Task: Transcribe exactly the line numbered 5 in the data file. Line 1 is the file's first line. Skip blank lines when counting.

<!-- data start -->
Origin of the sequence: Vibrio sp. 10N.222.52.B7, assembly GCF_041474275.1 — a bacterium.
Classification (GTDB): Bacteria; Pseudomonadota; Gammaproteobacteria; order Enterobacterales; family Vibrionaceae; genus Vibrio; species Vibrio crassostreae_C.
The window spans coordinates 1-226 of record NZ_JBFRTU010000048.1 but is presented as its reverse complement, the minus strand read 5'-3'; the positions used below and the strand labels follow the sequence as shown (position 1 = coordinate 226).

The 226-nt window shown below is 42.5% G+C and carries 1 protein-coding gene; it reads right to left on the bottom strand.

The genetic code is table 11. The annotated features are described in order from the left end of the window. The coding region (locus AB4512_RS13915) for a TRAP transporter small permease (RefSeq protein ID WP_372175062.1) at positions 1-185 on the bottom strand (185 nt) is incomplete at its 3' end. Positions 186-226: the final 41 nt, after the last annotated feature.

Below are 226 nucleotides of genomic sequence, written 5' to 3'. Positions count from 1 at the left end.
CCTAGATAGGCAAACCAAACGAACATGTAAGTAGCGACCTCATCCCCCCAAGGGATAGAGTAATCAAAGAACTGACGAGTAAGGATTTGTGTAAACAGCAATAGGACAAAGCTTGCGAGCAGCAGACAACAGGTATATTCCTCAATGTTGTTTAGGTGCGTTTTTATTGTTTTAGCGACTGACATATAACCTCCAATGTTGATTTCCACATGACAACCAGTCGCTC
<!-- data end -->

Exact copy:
The genetic code is table 11. The annotated features are described in order from the left end of the window. The coding region (locus AB4512_RS13915) for a TRAP transporter small permease (RefSeq protein ID WP_372175062.1) at positions 1-185 on the bottom strand (185 nt) is incomplete at its 3' end. Positions 186-226: the final 41 nt, after the last annotated feature.